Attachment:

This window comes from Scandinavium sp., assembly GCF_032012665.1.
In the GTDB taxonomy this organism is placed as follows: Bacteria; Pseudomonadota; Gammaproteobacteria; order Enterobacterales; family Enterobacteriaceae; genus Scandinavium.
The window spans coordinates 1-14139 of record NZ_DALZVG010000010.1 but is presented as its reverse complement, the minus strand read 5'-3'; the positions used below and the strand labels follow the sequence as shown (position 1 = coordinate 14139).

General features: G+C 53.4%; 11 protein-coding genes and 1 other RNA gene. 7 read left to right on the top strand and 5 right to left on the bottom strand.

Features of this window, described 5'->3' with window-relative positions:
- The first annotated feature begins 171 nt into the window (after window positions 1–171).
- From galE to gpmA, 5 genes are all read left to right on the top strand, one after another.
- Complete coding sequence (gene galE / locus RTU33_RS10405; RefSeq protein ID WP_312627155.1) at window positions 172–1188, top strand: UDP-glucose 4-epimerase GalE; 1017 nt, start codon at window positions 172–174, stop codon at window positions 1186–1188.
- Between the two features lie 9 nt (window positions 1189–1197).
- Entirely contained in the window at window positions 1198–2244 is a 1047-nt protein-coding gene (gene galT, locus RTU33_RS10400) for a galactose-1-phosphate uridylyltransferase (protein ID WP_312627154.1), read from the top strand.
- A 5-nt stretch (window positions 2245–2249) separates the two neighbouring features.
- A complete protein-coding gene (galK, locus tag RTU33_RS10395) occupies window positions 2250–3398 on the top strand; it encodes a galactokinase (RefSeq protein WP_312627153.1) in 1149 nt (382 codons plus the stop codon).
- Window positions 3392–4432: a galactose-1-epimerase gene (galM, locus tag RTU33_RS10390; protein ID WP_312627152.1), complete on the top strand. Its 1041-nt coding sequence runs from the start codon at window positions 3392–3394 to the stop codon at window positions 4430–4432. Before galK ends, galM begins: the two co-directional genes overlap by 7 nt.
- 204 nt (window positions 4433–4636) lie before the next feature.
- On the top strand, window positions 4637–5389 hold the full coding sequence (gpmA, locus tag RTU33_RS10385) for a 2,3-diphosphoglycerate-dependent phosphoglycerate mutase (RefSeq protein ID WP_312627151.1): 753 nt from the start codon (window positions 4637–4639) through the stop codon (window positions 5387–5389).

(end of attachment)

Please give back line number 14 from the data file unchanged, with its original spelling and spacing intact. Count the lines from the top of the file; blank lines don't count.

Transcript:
- 204 nt (window positions 4433–4636) lie before the next feature.